Tuesday, December 01, 2009

USCIS Will Reopen Cases Recently Denied Solely Because of HIV Status, New Guidelines are Issued for Post-Repeal Adjudications


U.S. Citizenship and Immigration Services (USCIS) issued a memorandum last week establishing new procedures for adjudicating applications in advance of the effective date of the final regulations repealing the HIV ban.  That ban, which rendered inadmissible all HIV+ non-immigrants and would-be immigrants unless they qualified for a narrow waiver, had been in effect since the 1980s and had been widely condemned by human rights and public health advocates. Effective January 4, 2010 HIV status will no longer be a bar admission pursuant section 212(a)(1)(A)(i) of the Immigration and Nationality Act. (See "Pall Lifts Along With AIDS Travel Ban," Chicago Tribune, December 1, 2009.)
Since September 15, 2009, USCIS has held in abeyance the adjudication of all applications for adjustment of status to permanent residence where the applicant is HIV-positive but does not qualify for a waiver of inadmissibility. Anticipating the imminent publication of the final rule, USCIS favored delaying adjudication to avoid denying applications and facing unnecessary motions for reopening and reconsideration later. Public Law 110-293, 42 CFR 34.2(b) Inadmissibility Due to Human Immunodeficiency Virus (HIV) Infection.”
Additionally, USCIS will administratively close any pending waivers of inadmissibility because of HIV status on January 4, 2010, paving the way for final adjudication of those applications for adjustment of status. These cases, along with any other cases held in abeyance because of HIV status, will then be adjudicated without HIV as a bar to admissibility.
Importantly, the new guidance from USCIS waives the 30-day filing deadline for motions to reopen or reconsider for foreign nationals who have had an application for adjustment of status to permanent residence denied since July 2, 2009 – the day Health and Human Services published the proposed rule removing HIV from the list of "communicable disease[s] of public health significance" – where the only grounds for denial was HIV status. This waiver of the 30-day filing deadline invites those applicants who received denials between July 2, 2009 and September 15, 2009 because of their HIV status to have their cases reconsidered by USCIS. Such motions will be granted and final adjudication of the cases will be made after January 4, 2010.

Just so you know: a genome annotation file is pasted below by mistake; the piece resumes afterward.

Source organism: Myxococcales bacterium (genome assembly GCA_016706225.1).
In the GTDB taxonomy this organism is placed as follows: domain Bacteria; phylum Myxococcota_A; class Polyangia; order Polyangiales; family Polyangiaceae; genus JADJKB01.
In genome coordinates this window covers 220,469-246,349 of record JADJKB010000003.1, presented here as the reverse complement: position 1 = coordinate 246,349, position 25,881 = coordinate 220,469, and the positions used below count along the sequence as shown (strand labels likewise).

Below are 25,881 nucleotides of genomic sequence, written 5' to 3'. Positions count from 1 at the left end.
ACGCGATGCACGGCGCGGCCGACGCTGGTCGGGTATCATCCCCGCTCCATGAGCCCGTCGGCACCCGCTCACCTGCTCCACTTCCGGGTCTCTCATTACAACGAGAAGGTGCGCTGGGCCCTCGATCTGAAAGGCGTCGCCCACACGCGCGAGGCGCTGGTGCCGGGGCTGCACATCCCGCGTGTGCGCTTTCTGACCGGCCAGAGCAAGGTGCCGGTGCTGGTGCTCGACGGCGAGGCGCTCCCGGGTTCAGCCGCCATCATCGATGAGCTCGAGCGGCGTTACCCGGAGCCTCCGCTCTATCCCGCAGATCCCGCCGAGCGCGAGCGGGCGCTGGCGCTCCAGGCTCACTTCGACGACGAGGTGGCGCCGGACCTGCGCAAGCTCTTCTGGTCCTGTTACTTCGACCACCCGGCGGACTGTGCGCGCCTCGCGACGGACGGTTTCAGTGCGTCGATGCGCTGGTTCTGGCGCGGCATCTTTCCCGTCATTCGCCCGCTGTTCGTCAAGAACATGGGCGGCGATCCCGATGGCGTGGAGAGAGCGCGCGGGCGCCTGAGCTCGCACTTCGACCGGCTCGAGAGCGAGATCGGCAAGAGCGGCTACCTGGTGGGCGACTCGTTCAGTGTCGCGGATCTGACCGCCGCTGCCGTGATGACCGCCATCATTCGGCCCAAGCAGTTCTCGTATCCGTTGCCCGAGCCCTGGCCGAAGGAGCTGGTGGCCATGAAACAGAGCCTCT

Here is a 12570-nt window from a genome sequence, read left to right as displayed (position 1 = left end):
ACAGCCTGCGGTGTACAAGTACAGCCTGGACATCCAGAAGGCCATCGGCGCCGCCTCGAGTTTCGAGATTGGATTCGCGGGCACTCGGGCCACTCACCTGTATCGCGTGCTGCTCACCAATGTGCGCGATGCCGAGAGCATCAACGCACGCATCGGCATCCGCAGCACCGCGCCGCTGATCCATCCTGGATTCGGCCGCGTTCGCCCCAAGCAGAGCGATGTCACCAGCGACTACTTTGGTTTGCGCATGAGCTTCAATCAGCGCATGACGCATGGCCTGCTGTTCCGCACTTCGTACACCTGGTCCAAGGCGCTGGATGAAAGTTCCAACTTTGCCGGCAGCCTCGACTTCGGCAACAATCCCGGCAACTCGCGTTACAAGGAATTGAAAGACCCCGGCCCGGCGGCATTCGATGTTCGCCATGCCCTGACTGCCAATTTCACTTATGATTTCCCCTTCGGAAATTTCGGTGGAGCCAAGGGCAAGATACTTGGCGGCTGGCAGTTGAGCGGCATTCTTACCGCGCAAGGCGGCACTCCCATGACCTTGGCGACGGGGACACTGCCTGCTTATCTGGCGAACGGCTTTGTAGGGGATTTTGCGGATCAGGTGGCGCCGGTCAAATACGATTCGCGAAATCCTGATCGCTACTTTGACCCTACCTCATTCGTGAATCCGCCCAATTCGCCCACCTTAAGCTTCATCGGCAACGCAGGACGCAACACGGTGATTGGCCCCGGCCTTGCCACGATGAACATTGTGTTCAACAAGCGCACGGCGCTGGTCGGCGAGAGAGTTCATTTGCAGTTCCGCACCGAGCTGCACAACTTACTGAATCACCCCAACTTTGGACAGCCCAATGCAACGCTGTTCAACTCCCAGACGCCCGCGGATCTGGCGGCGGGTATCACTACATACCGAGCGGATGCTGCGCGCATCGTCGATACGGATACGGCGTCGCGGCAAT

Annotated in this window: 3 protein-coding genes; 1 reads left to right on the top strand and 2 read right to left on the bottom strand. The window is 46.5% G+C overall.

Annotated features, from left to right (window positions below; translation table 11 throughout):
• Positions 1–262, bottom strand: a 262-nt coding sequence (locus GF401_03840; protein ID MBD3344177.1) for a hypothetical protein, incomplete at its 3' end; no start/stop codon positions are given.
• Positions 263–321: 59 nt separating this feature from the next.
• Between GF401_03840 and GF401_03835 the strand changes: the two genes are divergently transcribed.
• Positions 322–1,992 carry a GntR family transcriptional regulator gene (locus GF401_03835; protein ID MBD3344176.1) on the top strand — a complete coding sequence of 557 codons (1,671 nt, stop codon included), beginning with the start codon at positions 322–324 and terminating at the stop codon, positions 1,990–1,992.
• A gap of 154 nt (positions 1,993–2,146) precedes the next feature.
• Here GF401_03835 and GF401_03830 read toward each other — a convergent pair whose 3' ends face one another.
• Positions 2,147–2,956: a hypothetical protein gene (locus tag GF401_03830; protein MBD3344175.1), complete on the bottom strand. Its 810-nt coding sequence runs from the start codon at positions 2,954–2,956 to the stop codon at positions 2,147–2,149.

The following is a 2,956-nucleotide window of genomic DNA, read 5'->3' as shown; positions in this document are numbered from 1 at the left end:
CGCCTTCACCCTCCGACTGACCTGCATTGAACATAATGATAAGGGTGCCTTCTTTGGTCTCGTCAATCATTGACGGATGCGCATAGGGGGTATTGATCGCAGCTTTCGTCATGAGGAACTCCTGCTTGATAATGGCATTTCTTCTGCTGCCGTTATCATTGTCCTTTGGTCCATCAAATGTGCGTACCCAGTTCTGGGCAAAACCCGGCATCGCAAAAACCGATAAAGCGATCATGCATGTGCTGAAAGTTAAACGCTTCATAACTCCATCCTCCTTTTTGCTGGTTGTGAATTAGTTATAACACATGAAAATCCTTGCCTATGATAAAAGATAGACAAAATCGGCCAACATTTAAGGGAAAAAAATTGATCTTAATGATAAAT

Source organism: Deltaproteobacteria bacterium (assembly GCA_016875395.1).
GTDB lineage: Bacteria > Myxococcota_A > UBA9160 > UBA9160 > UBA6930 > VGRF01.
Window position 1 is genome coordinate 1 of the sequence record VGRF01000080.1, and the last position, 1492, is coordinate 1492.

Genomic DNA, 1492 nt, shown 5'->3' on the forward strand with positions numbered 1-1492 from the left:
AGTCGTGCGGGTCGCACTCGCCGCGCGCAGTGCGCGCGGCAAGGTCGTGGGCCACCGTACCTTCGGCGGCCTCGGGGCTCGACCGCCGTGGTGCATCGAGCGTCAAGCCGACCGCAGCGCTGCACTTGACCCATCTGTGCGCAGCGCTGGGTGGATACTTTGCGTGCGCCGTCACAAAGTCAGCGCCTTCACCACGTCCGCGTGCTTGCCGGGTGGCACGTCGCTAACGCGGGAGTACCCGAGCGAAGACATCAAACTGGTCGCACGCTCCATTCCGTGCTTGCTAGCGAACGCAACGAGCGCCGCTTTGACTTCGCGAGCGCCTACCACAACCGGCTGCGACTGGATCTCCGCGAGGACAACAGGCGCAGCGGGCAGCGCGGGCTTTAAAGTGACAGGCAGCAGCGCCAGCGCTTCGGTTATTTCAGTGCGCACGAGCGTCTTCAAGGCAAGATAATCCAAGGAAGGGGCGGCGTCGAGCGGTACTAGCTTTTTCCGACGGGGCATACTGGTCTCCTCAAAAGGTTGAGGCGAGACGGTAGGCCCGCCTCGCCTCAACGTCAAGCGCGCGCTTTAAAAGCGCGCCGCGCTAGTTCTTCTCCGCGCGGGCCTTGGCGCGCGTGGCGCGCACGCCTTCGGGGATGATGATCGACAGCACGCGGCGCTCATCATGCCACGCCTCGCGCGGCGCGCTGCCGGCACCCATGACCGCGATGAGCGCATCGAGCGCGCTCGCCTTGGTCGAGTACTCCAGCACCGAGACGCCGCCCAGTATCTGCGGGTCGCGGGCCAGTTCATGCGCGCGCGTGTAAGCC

The announcement from USCIS came just one week before World AIDS Day 2009, the theme of which is “universal access and human rights.”
Observers noted yesterday that the repeal of the HIV ban has made possible a related development. In 2012 the United States will be host to the 19th biennial International AIDS Conference. Secretary of State Hillary Clinton said Monday that the U.S. will host the global AIDS conference to show its commitment to fighting the disease. "Today, I am pleased to announce that with the repeal of the ban, the Geneva-based International AIDS Society will hold the 2012 International AIDS conference in Washington, D.C.," said Hillary Clinton. Clinton said the conference will bring together an estimated 30,000 researchers, policymakers and activists from around the world. (The Hill)  The International AIDS Society conference has not been held in the United States since 1990 because of the HIV ban.  (See video of Secretary Clinton's announcement.)

Today, on World AIDS Day, we remember the millions of men, women and children impacted by HIV and AIDS.  We honor the many who have valiantly struggled to end discrimination on the basis of HIV status and welcome those who have sought safe haven in the United States in flight from persecution.  We remember those who are no longer with us and continue to support efforts to expand access to medical treatment and end the stigma that often stands in the way of education and prevention efforts.

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